The citizenship test: New, improved and wrong

Only some of the answers on the government's new test are flat-out incorrect, but many are misleading to would-be students of the Constitution.

By Steven Lubet
Published January 3, 2007 5:37PM (UTC)
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With much fanfare, the U.S. Citizenship and Immigration Service recently announced the introduction of a redesigned naturalization test. Trumpeted as a great improvement over the old examination, the new format will "focus on the concepts of democracy and the rights and responsibilities of citizenship." Some critics and immigrants' rights advocates have complained that the new citizenship test is too demanding, asking questions that nearly all Americans, whether native born or naturalized, would be hard-pressed to answer. But the degree of difficulty is not the only problem.

The pilot test and the approved answers (as posted on the USCIS Web site) are riddled with misinformation, inaccuracies and outright errors. As many as 19 of the 144 questions are flawed. They either are woefully ambiguous, or accept simplistic answers that are factually wrong, or exclude answers that are clearly correct. While none of the individual mistakes is earthshaking, the wrong answers will mislead earnest citizenship applicants who use the pilot test as a study guide. It will distort the constitutional understanding of thousands of would-be Americans, and actually penalize those who are the most serious students of the Constitution.

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Let's start with the second question, which gets the whole test off on the wrong foot constitutionally. Pilot question No. 2 asks, "What is the supreme law of the land?" The sole allowable answer is "The Constitution." That is only partially right, however, because it excludes at least two other correct answers. Anyone who has read Article VI would know that the supreme law of the land includes the "Constitution, and the laws of the United States ... and all treaties made ... under the authority of the United States." True, the Constitution might be called the most supreme of the supreme, but it's still only one-third of the triad. Someone might answer quite correctly with either of the other two answers and still be marked wrong. Or worse, someone might foolishly decide to take the "concept" concept to heart and provide a more conceptual answer -- like, say, "The supreme law of the land is the law that judges in every state shall be bound by, even if the Constitution or laws of that state are to the contrary." That moderately profound response would presumably be counted wrong, even though it is lifted from the language of Article VI itself.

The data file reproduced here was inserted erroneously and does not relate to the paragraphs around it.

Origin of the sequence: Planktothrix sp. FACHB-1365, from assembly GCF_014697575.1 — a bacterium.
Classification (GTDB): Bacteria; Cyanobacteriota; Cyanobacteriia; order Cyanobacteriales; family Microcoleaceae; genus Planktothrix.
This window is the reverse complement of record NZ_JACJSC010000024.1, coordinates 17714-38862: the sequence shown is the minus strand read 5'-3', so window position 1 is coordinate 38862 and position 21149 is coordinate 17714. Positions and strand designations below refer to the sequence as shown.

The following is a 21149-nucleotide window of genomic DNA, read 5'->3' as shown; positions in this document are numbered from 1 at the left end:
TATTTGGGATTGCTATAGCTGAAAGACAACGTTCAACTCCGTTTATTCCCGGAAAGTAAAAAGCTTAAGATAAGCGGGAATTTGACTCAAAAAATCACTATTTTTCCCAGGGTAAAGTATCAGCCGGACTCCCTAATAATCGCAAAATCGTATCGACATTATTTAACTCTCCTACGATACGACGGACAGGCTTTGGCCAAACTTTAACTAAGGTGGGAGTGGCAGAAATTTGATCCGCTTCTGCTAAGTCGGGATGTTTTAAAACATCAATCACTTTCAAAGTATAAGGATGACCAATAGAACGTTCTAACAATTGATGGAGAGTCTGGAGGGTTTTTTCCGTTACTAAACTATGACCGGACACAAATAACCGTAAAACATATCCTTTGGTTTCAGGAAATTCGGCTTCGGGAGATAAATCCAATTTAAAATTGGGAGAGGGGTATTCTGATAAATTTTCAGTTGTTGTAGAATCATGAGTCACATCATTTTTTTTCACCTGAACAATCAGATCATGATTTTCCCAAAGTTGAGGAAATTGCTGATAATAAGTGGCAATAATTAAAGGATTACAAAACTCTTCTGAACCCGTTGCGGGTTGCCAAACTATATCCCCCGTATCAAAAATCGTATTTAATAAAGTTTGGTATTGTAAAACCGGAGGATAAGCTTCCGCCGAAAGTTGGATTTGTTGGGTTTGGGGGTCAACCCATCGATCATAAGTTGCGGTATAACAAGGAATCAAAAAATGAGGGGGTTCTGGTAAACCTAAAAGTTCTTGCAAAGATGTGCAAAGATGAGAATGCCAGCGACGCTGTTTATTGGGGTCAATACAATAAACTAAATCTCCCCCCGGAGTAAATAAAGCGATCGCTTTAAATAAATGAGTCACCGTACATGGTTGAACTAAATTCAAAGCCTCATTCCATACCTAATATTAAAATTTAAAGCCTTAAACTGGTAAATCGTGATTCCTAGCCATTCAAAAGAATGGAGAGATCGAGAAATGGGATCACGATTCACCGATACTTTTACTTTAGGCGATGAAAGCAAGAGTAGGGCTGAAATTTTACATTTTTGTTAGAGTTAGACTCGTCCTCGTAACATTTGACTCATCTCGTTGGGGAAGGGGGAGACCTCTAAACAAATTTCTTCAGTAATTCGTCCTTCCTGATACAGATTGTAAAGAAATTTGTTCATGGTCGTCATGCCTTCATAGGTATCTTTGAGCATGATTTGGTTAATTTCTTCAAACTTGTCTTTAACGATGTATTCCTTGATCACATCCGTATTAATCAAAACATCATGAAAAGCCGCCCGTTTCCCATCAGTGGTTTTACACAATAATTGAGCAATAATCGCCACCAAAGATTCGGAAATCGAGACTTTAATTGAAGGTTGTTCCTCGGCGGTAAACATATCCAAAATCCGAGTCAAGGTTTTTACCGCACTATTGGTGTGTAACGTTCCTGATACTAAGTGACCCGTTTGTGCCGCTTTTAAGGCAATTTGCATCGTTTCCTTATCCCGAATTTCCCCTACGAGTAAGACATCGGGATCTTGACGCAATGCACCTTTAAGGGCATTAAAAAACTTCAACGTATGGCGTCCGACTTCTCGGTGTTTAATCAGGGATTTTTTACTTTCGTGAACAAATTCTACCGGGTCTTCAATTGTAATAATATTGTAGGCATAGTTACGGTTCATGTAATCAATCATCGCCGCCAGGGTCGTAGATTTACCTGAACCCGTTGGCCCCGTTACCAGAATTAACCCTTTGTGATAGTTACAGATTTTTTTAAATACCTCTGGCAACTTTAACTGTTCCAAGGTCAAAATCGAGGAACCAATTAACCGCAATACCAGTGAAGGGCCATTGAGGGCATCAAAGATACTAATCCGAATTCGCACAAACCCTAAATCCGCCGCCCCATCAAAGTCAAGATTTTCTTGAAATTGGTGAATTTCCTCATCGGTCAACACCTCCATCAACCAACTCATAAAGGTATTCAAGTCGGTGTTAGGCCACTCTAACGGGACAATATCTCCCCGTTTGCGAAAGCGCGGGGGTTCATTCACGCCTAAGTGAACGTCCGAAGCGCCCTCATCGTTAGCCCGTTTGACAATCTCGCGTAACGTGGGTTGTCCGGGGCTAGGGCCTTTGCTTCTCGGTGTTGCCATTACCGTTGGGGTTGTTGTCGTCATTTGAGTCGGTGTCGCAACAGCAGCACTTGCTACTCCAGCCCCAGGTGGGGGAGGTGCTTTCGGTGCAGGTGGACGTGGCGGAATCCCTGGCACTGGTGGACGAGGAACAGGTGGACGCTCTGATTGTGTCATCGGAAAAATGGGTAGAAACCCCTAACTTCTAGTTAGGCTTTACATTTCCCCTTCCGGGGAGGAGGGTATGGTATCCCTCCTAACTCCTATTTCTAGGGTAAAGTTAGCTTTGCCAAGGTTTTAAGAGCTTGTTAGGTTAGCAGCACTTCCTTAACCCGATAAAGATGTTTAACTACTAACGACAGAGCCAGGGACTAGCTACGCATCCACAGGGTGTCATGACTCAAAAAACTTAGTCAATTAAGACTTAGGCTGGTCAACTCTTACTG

Pilot question No. 11 introduces another important ideal, but provides another incorrect answer.

Question: What does freedom of religion mean?

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Answer: You can practice any religion you want, or not practice at all.

Yeah, right. Just tell that to Muslim women who want to keep their faces veiled while passing through airport security, or rattlesnake-handling Pentecostals, or polygamists, or peyote eaters, or, well, you get the idea. Religious belief -- Jefferson called it "freedom of conscience" -- is protected by the First Amendment, but that has never been extended to cover any and all practices. Thus, according to the Supreme Court's opinion in Human Resources Department of Oregon v. Smith, freedom of religion means that while you may believe anything you want, your religious practices are subject to limitation, or even criminalization, by a "neutral, generally applicable law." But don't write that on your citizenship test, or you might find yourself stateless.

So far, we have mentioned only approved answers that are incomplete or imprecise, but pilot question No. 33 takes the inaccuracies to another level. Its only allowable answer is just plain wrong, and anyone who gave the right answer would no doubt have it marked incorrect.

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Question: The president must be born in what country?

Answer: The United States (or, alternatively, America).

The correct answer, however, is that the president may be born in any country whatsoever, or no country at all (at sea or in a plane). The Constitution requires only that the president be a "natural born citizen," and that status is achieved either by birth in the United States or by birth to parents who are both U.S. citizens, the latter potentially living and reproducing absolutely anywhere in the world.

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That fah-lunking noise you hear is the sound of the citizenship door slamming shut in the face of the best-informed test takers.